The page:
Or is there some theory that explains that?
    One theory is that before 10-43 seconds gravity did not exist as a separate force, but was unified with the strong and electroweak into one force.

    But until there's a working theory of quantum gravity, it's all speculation.
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    Quote Originally Posted by kojax View Post
    Even if the ball of mass wasn't infinitely dense, if it was smaller than its own Schwartzchild radius it should have remained clumped together as a big black hole.
    That would be true if it was a ball of "stuff" in space.

    A black hole requires a difference in gravitational potential. If the entire universe is the the same (high) density and there is nothing to be "outside" then it isn't a black hole.

    As the expansion of space is described by the same (consistent) theory that describes gravity, I don't see how gravity and expansion can be in conflict.
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    Quote Originally Posted by kojax View Post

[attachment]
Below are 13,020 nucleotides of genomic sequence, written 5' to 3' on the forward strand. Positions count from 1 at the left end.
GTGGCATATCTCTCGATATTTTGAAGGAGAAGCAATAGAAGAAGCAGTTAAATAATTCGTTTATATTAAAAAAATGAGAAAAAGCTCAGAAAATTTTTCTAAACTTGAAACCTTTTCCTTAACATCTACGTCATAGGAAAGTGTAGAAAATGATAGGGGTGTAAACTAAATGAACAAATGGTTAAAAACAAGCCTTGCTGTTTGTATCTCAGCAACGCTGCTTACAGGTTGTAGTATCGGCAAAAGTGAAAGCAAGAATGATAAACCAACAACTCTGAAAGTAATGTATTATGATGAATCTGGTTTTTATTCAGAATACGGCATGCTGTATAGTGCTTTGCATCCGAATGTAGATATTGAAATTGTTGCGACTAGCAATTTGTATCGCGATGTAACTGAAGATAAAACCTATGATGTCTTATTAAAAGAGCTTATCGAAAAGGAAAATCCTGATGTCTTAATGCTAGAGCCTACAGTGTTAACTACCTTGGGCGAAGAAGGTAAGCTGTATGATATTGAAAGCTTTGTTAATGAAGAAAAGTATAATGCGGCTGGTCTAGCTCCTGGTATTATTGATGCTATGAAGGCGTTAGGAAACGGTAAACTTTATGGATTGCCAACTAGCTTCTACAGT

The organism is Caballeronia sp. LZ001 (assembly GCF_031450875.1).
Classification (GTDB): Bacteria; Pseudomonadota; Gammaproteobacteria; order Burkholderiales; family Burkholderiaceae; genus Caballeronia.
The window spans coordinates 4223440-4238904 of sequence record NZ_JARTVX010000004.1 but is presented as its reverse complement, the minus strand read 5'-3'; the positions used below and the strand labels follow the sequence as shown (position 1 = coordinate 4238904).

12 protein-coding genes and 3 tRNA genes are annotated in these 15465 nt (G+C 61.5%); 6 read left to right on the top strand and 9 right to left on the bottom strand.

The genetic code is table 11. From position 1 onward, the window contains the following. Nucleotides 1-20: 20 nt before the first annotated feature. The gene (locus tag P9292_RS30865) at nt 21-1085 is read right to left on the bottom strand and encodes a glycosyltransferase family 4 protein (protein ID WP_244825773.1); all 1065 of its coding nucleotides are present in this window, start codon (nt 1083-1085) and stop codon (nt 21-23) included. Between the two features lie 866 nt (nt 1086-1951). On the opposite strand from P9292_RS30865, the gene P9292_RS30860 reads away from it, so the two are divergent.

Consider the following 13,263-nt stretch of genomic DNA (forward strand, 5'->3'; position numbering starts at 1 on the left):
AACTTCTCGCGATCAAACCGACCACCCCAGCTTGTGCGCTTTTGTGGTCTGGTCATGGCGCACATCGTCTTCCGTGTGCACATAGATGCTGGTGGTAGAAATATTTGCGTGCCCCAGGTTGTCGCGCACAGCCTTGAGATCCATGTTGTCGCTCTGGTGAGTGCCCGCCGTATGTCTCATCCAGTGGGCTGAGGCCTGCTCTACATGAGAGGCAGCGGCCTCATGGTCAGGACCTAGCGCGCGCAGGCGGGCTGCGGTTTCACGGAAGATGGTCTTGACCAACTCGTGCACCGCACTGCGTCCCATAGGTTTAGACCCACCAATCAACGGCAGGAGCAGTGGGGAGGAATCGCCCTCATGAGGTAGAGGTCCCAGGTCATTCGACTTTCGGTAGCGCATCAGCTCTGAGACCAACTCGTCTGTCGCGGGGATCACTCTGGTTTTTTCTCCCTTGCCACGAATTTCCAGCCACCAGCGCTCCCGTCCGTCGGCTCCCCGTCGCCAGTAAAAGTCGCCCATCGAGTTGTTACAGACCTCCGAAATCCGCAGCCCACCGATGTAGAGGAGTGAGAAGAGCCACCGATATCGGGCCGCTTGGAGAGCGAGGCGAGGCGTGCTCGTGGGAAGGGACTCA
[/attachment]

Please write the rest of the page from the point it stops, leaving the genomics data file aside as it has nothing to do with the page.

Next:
Space would need to have been expanding very, very fast in order to unclump it.
    Is there any model that allows for that?

    Lambda-CDM model - Wikipedia, the free encyclopedia
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  21. #20  
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    I am afraid that I didn't see anything in that article which would explain it. However I was forgetting the curved nature of space. If space is very much like a globe in four dimensions, so if you start walking in one direction and keep going long enough, you ultimately find yourself back where you started, then the matter that originally was all clumped together would have been equally attracted in all directions.

    There's no center of mass, and therefore no net gravitational force.

    Imagine if we took a whole lot of magnetic buckeye balls and spread them out evenly over the surface of a globe. They'd be attracted toward each other, but each buckeye ball is being pulled to an equal degree North as South, and an equal degree West as East, with the net result being that the buckeye ball stays glued to the surface of the globe, but otherwise isn't pulled across that surface in any particular direction.
    Some clocks are only right twice a day, but they are still right when they are right.